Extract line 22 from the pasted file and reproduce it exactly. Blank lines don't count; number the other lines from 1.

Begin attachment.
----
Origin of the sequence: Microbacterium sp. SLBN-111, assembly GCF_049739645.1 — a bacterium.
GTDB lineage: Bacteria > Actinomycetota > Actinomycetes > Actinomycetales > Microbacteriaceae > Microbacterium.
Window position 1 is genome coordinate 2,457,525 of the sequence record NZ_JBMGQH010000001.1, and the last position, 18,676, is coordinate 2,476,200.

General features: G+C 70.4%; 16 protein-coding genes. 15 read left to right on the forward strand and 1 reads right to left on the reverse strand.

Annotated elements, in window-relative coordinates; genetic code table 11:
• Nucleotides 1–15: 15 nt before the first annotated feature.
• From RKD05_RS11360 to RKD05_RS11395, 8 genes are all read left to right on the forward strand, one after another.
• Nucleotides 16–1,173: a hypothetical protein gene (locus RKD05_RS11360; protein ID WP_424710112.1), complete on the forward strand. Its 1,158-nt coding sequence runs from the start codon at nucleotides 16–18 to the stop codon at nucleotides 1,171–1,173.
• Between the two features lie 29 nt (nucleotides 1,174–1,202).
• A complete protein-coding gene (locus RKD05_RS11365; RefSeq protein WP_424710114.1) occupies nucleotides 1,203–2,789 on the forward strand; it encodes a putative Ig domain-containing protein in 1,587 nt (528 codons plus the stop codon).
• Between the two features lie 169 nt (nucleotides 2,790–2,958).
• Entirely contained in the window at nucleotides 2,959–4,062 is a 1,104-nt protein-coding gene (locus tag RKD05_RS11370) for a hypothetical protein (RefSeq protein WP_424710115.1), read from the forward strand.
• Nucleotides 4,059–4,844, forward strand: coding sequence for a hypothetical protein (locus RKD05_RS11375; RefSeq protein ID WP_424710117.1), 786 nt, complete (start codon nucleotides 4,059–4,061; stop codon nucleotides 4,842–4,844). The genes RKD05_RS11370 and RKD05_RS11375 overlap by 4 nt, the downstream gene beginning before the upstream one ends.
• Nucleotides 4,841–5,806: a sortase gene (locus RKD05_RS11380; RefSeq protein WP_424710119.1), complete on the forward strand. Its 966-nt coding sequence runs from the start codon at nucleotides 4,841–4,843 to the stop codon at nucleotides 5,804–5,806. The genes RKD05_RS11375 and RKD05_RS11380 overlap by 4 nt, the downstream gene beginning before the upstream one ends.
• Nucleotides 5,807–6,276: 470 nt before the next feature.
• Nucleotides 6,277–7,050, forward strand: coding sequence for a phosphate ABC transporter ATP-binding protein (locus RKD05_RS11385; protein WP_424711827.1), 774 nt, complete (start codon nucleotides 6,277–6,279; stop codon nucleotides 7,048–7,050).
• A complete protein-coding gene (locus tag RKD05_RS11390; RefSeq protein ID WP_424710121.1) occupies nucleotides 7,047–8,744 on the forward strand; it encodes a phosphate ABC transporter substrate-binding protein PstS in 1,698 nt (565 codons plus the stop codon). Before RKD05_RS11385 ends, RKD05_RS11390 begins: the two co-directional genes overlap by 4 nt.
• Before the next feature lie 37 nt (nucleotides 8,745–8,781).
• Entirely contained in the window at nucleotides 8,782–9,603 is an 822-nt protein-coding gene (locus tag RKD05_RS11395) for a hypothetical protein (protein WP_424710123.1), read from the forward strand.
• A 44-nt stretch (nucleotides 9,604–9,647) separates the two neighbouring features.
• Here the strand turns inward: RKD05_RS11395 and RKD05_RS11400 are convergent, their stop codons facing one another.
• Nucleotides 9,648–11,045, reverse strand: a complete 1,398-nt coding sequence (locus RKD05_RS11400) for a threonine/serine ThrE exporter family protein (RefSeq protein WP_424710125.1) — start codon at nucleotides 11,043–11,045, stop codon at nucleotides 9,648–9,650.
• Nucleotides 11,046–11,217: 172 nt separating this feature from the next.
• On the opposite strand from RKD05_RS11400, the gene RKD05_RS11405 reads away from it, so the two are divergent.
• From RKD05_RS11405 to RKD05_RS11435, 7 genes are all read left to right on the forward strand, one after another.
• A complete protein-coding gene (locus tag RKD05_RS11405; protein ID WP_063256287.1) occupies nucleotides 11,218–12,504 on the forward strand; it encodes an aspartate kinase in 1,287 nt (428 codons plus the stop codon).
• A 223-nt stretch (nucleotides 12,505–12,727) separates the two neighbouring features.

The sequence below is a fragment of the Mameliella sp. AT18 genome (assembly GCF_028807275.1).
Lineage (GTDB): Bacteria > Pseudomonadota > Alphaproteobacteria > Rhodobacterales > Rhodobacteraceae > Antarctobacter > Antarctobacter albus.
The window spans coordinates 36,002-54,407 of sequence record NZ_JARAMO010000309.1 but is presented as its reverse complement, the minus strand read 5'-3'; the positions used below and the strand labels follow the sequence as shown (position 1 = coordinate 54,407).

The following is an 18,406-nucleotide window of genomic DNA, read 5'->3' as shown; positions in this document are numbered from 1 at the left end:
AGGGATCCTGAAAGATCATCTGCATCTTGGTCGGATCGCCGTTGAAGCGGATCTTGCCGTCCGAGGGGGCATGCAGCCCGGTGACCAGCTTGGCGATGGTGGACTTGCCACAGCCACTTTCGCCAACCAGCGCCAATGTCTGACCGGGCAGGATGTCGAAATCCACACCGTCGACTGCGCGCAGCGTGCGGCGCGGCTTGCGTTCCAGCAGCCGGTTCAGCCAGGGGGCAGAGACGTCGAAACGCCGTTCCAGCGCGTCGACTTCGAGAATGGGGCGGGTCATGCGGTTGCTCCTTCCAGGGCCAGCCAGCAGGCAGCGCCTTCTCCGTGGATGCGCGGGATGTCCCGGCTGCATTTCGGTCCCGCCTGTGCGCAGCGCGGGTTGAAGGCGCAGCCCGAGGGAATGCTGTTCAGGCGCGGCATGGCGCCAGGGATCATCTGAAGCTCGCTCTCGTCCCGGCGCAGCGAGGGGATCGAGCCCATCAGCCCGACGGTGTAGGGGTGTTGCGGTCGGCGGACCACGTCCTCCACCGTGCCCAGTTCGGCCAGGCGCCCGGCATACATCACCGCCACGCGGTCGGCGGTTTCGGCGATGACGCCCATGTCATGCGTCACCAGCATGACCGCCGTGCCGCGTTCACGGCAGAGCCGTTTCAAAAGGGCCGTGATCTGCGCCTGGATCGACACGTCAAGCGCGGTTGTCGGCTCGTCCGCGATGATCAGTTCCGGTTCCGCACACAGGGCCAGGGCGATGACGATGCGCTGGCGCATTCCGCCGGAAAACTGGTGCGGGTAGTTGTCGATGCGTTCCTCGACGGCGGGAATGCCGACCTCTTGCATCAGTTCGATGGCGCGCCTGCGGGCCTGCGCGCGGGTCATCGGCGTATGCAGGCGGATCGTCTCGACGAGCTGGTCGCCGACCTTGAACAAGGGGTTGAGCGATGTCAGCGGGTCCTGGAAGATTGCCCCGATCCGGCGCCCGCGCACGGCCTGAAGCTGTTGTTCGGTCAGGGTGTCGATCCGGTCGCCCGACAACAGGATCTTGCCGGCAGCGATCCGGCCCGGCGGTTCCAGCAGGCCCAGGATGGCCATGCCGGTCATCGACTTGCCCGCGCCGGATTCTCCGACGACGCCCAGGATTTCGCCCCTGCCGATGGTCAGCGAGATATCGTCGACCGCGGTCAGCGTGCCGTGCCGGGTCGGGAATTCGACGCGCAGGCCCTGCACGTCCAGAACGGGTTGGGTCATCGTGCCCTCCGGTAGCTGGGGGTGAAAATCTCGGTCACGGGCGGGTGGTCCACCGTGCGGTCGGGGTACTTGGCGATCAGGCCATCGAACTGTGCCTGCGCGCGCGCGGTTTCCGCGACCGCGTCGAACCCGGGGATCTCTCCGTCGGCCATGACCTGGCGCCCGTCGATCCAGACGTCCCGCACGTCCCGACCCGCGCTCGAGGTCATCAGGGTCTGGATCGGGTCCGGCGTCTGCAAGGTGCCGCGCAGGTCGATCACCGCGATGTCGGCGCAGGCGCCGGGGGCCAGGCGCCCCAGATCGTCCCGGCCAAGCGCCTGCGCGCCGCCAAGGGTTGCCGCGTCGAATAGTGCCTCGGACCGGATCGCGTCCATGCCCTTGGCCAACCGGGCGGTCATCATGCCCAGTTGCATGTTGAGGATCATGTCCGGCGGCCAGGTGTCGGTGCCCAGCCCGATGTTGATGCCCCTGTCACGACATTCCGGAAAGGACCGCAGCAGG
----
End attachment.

• Nucleotides 9,648–11,045, reverse strand: a complete 1,398-nt coding sequence (locus RKD05_RS11400) for a threonine/serine ThrE exporter family protein (RefSeq protein WP_424710125.1) — start codon at nucleotides 11,043–11,045, stop codon at nucleotides 9,648–9,650.